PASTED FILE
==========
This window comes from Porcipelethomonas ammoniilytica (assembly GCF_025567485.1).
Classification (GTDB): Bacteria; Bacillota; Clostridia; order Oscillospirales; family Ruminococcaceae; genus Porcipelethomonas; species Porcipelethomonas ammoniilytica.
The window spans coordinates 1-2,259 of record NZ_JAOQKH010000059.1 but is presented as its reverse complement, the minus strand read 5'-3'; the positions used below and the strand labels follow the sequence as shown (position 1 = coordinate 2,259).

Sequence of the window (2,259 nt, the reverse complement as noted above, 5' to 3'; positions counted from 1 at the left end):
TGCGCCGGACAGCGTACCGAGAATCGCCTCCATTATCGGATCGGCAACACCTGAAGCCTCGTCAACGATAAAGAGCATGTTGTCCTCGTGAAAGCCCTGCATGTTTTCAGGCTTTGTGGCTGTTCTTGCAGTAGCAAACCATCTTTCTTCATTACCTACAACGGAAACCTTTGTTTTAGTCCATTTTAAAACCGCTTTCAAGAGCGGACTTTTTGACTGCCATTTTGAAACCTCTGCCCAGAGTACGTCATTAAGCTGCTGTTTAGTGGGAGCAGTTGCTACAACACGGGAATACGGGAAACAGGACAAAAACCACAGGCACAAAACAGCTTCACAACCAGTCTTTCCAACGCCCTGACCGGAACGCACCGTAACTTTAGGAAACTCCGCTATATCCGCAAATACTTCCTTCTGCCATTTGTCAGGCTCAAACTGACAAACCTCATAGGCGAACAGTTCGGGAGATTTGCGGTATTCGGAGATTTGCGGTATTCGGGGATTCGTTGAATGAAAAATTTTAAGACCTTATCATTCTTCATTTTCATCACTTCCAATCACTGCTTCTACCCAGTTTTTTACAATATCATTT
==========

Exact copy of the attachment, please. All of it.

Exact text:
This window comes from Porcipelethomonas ammoniilytica (assembly GCF_025567485.1).
Classification (GTDB): Bacteria; Bacillota; Clostridia; order Oscillospirales; family Ruminococcaceae; genus Porcipelethomonas; species Porcipelethomonas ammoniilytica.
The window spans coordinates 1-2,259 of record NZ_JAOQKH010000059.1 but is presented as its reverse complement, the minus strand read 5'-3'; the positions used below and the strand labels follow the sequence as shown (position 1 = coordinate 2,259).

Sequence of the window (2,259 nt, the reverse complement as noted above, 5' to 3'; positions counted from 1 at the left end):
TGCGCCGGACAGCGTACCGAGAATCGCCTCCATTATCGGATCGGCAACACCTGAAGCCTCGTCAACGATAAAGAGCATGTTGTCCTCGTGAAAGCCCTGCATGTTTTCAGGCTTTGTGGCTGTTCTTGCAGTAGCAAACCATCTTTCTTCATTACCTACAACGGAAACCTTTGTTTTAGTCCATTTTAAAACCGCTTTCAAGAGCGGACTTTTTGACTGCCATTTTGAAACCTCTGCCCAGAGTACGTCATTAAGCTGCTGTTTAGTGGGAGCAGTTGCTACAACACGGGAATACGGGAAACAGGACAAAAACCACAGGCACAAAACAGCTTCACAACCAGTCTTTCCAACGCCCTGACCGGAACGCACCGTAACTTTAGGAAACTCCGCTATATCCGCAAATACTTCCTTCTGCCATTTGTCAGGCTCAAACTGACAAACCTCATAGGCGAACAGTTCGGGAGATTTGCGGTATTCGGAGATTTGCGGTATTCGGGGATTCGTTGAATGAAAAATTTTAAGACCTTATCATTCTTCATTTTCATCACTTCCAATCACTGCTTCTACCCAGTTTTTTACAATATCATTT